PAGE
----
from The American Heritage® Dictionary of the English Language, 4th Edition
- n. The entire body of salt water that covers more than 70 percent of the earth's surface.
- n. Any of the principal divisions of the ocean, including the Atlantic, Pacific, Indian, Arctic, and Antarctic oceans.
- n. A great expanse or amount: "that ocean of land which is Russia” ( Henry A. Kissinger).
from Wiktionary, Creative Commons Attribution/Share-Alike License
- n. One of the five large bodies of water separating the continents.
- n. Water belonging to an ocean.
- n. An immense expanse; any vast space or quantity without apparent limits.
from the GNU version of the Collaborative International Dictionary of English
- n. The whole body of salt water which covers more than three fifths of the surface of the globe; -- called also the sea, or great sea.
- n. One of the large bodies of water into which the great ocean is regarded as divided, as the Atlantic, Pacific, Indian, Arctic and Antarctic oceans.
- n. An immense expanse; any vast space or quantity without apparent limits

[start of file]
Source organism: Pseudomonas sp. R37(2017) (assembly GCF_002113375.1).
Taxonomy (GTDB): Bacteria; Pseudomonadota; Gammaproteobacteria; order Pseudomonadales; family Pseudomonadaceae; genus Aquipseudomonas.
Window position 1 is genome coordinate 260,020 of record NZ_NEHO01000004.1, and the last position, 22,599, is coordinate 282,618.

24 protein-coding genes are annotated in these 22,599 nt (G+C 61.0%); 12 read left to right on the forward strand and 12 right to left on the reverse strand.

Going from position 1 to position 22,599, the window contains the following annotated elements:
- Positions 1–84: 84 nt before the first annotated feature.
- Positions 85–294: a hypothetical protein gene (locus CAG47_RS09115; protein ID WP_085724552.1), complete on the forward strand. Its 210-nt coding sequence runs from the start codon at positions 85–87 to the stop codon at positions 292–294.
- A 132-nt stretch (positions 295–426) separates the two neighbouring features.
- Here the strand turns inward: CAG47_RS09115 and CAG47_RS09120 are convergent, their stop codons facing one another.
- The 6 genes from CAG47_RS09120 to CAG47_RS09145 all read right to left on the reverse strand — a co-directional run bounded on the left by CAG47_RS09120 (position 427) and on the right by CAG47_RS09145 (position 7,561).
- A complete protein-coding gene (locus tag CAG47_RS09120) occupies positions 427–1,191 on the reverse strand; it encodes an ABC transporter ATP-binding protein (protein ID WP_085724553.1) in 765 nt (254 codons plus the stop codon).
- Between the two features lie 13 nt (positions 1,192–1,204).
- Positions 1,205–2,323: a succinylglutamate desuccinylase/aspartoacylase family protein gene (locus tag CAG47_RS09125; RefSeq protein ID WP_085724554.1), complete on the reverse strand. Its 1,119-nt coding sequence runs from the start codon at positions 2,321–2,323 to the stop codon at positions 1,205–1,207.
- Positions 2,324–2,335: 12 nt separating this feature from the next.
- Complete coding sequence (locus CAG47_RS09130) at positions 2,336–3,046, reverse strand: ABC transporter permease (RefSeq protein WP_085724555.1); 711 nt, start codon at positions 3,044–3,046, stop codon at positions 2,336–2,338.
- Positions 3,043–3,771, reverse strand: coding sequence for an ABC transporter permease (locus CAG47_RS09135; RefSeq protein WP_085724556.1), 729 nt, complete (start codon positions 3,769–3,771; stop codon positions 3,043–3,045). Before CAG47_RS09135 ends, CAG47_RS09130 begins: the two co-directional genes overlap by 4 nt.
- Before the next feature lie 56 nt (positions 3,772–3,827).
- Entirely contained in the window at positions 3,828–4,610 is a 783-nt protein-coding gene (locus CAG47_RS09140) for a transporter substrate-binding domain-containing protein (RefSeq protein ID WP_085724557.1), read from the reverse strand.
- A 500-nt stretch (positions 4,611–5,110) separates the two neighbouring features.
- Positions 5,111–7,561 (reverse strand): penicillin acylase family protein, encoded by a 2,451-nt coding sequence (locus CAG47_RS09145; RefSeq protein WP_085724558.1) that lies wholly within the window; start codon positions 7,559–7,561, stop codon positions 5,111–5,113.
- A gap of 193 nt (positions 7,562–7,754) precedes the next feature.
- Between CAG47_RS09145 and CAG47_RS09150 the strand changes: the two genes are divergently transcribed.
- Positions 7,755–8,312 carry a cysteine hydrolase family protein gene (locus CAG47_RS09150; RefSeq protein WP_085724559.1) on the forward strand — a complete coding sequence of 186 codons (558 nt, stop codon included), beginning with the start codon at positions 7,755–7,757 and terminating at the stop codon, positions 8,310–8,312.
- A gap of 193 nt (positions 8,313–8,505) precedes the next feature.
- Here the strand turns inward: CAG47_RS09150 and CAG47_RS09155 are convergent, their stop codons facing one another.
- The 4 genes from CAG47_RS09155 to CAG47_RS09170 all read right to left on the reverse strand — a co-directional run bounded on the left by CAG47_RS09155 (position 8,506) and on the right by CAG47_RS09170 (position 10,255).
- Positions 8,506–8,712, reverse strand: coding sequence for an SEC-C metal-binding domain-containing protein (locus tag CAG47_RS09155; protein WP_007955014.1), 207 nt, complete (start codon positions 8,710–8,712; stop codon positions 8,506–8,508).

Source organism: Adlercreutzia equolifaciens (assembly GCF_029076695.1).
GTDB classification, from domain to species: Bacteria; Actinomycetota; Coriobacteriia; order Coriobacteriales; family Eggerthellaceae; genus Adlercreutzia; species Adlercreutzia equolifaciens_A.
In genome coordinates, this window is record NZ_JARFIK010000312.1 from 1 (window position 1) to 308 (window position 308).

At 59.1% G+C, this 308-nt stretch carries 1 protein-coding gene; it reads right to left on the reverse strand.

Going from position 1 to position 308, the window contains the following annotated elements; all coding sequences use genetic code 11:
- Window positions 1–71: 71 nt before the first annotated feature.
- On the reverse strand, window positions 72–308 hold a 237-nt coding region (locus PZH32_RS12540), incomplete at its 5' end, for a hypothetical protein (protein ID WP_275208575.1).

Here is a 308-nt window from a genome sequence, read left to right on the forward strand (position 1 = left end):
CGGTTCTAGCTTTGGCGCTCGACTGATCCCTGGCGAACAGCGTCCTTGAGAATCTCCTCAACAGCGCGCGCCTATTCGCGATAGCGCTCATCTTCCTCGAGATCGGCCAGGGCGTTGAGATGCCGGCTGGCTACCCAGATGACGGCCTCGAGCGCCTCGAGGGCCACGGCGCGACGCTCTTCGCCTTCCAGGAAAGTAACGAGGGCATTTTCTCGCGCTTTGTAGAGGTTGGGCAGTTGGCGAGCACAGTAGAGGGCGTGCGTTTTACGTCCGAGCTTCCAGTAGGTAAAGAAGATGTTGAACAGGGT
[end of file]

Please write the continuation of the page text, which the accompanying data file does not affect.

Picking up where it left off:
- adj. Of or pertaining to the main or great sea
from The Century Dictionary and Cyclopedia
- n. The body of water which envelops the earth, and covers almost three fourths of its surface with a mean depth — as nearly as can be estimated at the present time — of less than 12,500 feet.
- n. Something likened to the ocean; also, a great quantity: as, an ocean of trouble.
- Of or pertaining to the main or great sea.
from WordNet 3.0 Copyright 2006 by Princeton University. All rights reserved.
- n. anything apparently limitless in quantity or volume
- n. a large body of water constituting a principal part of the hydrosphere
Middle English occean, from Old French, from Latin ōceanus, from Greek Ōkeanos, the god Oceanus, a great river encircling the earth.(American Heritage® Dictionary of the English Language, Fourth Edition)
From Old French occean (later reborrowed from Middle French ocean), from Latin Oceanus, from Ancient Greek Ὠκεανός (Ōkeanós, "Oceanus", a water deity). (Wiktionary)